In Ferro’s Crooksville plant, for instance, the newer, fiber-lined tunnel kiln had to be integrated with two older brick-lined kilns that both operated in a pit. The plant used its own engineering team to devise a solution. “We had to expand the walls of the existing pit to enable the new kiln cars to run parallel to the existing cars,” Pease explains. “We also had to reroute some of our gas lines to make sure we could get enough gas pressure into the new kiln when we were firing our existing kilns. Overall, we spent about four months doing preparation work—building the pit, laying the kiln car tracks and moving gas lines—before we were ready to have the new kiln brought into the plant. But it was more cost-effective for us to do the prep work ourselves than to have Swindell Dressler handle it.”
After the scope of the project has been defined and the logistics of moving the kiln have been determined, Swindell Dressler puts together a cost estimate for labor and transportation. The company also compiles a checklist of contingencies. “Contingency planning is a big part of the effort,” Sullivan explains. “Companies have to understand that certain things will have to be sacrificed when a kiln is moved. For instance, if you want to move a kiln with brick walls, we’ll bind those walls up really well for shipment, but we’re still going to lose some of that brick—there’s just no way around it. And that will have to be replaced when the kiln is installed in its new location.”
However, despite some unavoidable problems, the company’s extensive experience in moving kilns generally ensures that each project goes as smoothly as possible. “We typically build special rigs and equipment to protect the kilns while we’re moving them. When we moved the fiber-lined kiln to Ferro’s Crooksville plant, for example, we built a structure inside the kiln that pressed against the walls and held the fiber in place during transit. This prevented Ferro from having to reline the kiln after it was installed in the new location. When we move kiln cars, we also package them very carefully to ensure that they arrive safely,” says Sullivan.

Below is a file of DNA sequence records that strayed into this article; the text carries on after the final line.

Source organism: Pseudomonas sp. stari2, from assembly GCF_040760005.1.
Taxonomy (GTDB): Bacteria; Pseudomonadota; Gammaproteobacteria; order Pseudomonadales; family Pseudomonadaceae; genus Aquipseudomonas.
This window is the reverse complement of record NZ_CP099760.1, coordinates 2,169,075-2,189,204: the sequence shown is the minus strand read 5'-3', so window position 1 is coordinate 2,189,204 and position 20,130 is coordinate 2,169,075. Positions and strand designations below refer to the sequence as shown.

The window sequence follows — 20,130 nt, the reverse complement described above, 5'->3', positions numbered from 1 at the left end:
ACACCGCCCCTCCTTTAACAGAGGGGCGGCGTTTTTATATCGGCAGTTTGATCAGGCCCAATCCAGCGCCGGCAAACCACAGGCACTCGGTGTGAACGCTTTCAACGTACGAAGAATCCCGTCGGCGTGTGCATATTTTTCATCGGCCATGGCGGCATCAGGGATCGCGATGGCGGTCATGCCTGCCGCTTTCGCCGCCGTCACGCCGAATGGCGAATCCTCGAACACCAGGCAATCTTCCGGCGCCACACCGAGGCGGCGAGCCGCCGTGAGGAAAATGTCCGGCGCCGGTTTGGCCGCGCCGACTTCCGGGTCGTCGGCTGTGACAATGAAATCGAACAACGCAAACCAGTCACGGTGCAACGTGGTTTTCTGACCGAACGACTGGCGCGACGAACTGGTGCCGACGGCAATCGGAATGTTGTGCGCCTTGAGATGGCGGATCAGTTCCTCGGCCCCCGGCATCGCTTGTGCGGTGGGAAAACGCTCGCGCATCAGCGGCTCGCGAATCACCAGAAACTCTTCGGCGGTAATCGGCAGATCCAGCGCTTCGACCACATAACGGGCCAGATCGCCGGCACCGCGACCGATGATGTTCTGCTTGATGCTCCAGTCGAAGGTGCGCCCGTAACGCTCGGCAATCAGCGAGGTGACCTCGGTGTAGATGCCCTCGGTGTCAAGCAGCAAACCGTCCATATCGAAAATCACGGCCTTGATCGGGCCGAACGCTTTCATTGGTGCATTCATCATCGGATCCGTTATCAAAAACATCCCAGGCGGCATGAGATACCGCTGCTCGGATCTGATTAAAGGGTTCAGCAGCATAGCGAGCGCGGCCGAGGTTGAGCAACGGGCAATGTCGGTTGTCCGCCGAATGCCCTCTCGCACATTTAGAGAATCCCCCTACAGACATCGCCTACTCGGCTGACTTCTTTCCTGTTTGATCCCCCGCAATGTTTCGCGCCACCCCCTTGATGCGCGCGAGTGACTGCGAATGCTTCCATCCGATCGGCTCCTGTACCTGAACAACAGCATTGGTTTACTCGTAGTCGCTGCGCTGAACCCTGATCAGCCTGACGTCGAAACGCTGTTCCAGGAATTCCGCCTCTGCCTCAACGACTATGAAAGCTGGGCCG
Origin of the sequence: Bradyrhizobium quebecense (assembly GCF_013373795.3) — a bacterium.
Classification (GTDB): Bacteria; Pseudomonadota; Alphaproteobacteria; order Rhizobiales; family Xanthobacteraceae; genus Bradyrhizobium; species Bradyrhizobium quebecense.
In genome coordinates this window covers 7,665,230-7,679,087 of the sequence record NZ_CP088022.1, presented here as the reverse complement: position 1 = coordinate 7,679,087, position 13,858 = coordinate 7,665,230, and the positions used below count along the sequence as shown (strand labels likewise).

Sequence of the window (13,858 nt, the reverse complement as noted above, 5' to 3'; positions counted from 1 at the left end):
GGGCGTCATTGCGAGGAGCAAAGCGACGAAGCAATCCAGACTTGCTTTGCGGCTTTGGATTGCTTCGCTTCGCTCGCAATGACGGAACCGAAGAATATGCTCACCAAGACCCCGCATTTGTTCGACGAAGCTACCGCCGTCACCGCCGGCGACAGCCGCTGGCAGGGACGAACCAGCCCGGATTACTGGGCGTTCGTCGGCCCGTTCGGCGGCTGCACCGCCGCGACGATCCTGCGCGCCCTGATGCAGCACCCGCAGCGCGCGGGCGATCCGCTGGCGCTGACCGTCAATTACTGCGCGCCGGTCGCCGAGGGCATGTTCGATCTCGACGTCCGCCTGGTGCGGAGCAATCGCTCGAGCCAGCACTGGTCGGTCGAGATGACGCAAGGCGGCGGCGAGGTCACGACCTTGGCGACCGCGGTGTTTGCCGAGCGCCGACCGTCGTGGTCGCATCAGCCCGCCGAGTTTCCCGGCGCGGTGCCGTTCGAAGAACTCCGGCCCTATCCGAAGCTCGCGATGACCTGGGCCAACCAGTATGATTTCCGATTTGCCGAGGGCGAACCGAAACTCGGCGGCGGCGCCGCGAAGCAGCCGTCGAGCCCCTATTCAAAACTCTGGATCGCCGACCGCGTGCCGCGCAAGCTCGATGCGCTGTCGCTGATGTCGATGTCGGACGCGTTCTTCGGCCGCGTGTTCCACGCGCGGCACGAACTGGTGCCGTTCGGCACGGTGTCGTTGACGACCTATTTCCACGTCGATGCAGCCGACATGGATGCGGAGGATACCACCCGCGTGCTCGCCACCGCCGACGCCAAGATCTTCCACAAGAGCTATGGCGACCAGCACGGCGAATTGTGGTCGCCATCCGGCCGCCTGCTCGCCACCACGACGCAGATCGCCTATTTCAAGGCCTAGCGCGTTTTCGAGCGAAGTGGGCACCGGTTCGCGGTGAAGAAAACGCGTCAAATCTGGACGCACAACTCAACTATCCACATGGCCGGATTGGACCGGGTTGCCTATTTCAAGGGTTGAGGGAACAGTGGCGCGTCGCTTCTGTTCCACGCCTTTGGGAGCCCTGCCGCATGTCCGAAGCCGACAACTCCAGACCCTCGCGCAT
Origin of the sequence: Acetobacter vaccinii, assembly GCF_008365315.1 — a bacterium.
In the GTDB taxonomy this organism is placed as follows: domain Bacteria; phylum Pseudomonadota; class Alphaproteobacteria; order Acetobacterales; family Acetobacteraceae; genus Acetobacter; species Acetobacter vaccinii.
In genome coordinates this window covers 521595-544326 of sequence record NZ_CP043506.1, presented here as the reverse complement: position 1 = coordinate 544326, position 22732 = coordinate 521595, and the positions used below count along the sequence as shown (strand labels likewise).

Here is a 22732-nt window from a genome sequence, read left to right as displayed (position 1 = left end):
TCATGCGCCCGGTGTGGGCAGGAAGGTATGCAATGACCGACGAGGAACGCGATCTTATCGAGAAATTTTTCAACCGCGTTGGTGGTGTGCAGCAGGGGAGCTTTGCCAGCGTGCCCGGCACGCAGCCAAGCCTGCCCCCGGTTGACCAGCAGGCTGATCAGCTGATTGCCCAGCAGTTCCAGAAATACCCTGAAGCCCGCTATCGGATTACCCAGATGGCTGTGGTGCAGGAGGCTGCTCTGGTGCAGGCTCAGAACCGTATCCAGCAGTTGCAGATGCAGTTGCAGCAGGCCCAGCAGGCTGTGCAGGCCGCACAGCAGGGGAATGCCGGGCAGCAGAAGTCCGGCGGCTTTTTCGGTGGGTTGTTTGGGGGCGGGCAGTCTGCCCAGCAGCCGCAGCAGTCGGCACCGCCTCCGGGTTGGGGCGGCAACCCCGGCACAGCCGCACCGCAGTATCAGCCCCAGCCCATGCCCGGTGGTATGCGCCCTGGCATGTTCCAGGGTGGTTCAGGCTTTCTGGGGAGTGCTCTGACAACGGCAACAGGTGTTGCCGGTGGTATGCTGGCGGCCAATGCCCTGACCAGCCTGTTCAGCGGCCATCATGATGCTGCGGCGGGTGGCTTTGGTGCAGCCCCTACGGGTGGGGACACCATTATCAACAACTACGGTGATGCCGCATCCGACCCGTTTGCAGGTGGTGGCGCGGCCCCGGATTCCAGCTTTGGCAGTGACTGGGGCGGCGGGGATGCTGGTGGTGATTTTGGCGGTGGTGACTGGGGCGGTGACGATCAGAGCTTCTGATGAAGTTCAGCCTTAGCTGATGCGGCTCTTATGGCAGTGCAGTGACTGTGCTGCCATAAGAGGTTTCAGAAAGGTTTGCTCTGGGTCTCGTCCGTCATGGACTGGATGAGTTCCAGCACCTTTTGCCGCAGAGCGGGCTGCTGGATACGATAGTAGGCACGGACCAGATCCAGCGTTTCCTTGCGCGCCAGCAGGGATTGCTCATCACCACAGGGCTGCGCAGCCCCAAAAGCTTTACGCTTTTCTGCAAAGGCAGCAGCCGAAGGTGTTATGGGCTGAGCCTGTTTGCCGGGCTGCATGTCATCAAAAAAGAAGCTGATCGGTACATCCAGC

Once the kiln arrives at its final destination, Swindell Dressler’s kiln building experience comes into play. The company carefully reassembles the kiln and ensures that it is working properly before handing everything over to the ceramic manufacturer. Swindell Dressler can also upgrade the kiln by changing car moving systems, control instrumentation, or even combustion systems and linings to suit new locations, technology and/or applications. And if a company needs assistance beyond installation and upgrades, Swindell Dressler can provide that, too. For the kiln installed at Crane Plumbing’s Somerset plant, for example, some operational training was needed. “We didn’t have any experience running a modern, computer-controlled shuttle kiln, so Swindell Dressler arranged to have one of their service technicians stay at our plant for several weeks after the kiln was installed to show us how to run the kiln. That helped us significantly,” says Campbell.
“In the past several years, an increasing number of kilns have made a journey and set up roots elsewhere with Swindell Dressler as their tour guide. Kilns have been relocated to and from such places as California, Canada, Georgia, Guatemala, Maryland, Mexico, Missouri, New Jersey, Nicaragua, Ohio and Pennsylvania. By relying on a company with a solid reputation in kiln building to move their kilns, ceramic manufacturers can be assured that they’ll get the maximum value from their kilns, no matter where those kilns are operating,” says Sullivan.